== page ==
Getting Fed Up
BAGRAM AIR FIELD, Afghanistan – Maj. Gen. Jeffrey Schloesser is the commander of U.S. and NATO forces in the eastern sector of Afghanistan, known as RC-East. That puts him in charge of an Afghan population of nearly nine million, spread out across an area about the size of Pennsylvania — if Pennsylvania were pockmarked by extremely high mountains and shared 450 miles of amorphous border with one of the most dangerous, jihadist-filled places on the planet, Pakistan.
He has about 21,000 troops under his command – the majority of U.S. troops in the whole country, along with 2,000 from Poland, Turkey, Australia, the Czech Republic, France, Egypt and New Zealand. He just gave an interview to Pentagon journalists, diplomatically saying that 21,000 troops for a population of nine million won’t cut it.
Here’s Schloesser, quoted in The Los Angeles Times:
Army Gen. Jeffrey J. Schloesser, who took command of American-controlled eastern Afghanistan in April, said that coalition forces were at no risk of losing in Afghanistan without additional brigades. But he said that continuing with the current level of about 34,000 U.S. troops for an extended period would result in a “slow win.
It’s not the way that I think the Afghans, the international community and the American people would like to see us conduct this war,” Schloesser said in a video conference with reporters at the Pentagon. “It will take longer, the way we are doing it right now. . . . I’d like to speed that up.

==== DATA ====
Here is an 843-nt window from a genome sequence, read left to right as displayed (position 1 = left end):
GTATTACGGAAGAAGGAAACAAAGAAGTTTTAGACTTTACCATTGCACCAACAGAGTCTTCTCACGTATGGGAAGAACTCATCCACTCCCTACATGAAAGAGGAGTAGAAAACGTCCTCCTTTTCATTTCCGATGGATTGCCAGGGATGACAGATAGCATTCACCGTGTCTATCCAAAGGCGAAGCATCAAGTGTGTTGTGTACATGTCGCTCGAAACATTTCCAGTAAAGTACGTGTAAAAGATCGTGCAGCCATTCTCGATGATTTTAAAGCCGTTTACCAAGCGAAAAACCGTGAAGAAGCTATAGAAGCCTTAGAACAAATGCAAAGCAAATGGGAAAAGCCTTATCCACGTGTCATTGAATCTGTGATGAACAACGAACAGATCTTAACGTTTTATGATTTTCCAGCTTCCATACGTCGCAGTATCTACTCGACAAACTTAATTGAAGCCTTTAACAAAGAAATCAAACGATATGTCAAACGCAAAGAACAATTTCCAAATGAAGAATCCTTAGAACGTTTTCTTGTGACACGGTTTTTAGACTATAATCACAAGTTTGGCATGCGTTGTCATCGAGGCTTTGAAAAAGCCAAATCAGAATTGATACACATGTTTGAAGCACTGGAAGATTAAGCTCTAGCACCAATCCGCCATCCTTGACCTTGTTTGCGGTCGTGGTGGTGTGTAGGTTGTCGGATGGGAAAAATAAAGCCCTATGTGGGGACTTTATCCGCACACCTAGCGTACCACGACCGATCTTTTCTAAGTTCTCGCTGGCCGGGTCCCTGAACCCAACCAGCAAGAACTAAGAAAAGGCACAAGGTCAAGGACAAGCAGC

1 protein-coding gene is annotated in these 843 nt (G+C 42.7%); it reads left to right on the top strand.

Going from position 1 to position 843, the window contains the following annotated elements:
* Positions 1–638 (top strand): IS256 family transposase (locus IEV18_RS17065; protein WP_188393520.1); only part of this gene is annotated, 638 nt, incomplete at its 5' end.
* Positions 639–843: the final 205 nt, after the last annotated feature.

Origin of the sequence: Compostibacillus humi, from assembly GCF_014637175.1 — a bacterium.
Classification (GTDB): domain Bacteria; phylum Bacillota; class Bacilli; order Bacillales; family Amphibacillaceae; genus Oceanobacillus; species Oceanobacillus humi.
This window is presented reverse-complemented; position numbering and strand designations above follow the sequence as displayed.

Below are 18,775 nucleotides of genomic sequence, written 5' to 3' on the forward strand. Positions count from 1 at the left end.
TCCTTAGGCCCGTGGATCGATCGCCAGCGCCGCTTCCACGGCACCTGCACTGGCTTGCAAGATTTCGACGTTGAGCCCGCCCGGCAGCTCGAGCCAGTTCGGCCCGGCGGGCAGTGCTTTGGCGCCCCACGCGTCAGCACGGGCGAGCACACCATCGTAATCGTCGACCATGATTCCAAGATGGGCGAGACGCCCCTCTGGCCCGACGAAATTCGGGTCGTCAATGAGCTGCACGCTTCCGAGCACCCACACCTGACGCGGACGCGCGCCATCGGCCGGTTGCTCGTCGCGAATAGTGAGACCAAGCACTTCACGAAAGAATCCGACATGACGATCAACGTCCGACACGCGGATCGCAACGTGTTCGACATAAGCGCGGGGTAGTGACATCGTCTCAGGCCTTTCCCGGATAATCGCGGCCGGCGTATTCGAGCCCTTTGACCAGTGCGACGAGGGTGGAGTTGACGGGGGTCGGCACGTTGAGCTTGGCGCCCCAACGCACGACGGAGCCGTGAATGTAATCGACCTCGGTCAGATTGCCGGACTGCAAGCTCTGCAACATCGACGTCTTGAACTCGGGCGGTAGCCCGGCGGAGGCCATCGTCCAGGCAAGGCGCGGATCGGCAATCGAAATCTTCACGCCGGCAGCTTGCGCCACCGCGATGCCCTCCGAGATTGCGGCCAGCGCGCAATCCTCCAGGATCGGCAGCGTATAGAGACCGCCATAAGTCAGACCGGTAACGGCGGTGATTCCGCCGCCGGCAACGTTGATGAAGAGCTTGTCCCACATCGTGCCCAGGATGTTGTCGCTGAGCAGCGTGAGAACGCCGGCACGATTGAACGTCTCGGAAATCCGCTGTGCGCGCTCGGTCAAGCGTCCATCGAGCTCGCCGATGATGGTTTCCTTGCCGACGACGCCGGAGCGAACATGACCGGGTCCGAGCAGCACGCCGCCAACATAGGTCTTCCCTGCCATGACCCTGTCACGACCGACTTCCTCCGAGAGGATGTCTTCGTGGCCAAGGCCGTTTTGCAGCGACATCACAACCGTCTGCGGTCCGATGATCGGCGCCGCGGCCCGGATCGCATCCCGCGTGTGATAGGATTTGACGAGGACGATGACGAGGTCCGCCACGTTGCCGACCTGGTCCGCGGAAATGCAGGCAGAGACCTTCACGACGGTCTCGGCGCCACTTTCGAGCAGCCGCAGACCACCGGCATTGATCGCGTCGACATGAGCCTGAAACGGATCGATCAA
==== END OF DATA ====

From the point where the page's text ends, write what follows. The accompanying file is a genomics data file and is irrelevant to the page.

“A slow win” is a delicate phrase. Schloesser clearly signaled his dissatisfaction with the paltry troop numbers at his disposal. In a few days, Gen. David Petraeus, co-architect of the Iraq/Afghanistan rotation, will take control at U.S. Central Command. It’s a safe bet that Schloesser’s comments are aimed at Petraeus, to remind him there’s another war that requires attention.
To give a sense of what’s at stake: in the West, the United Nations is reporting 90 civilian deaths from one of the bloodiest air strikes in the seven-year war. Today, in time for the morning rush at the chow hall, Stars And Stripes ran a front-page picture of an Afghan with his fist pumped over the headline “Fed Up In Afghanistan: Widespread Disillusionment With Government, U.S. Forces Resulting In Fear, Fury.”
The Associated Press got a preview of a non-governmental organization study of 15,200 citizens across all but one of Afghanistan’s 34 provinces. It found that as many as 73 percent say “they cannot go to the government for help unless they have money or power.” Personal debt is 20 percent higher than in 2007.
It’s been widely pointed out that the Afghan people have welcomed the NATO presence in a nearly unprecedented manner for a famously xenophobic people. But patience depends on a sense of legitimacy, and legitimacy depends on a sense of competence and trust.
All that appears to be a diminishing resource here.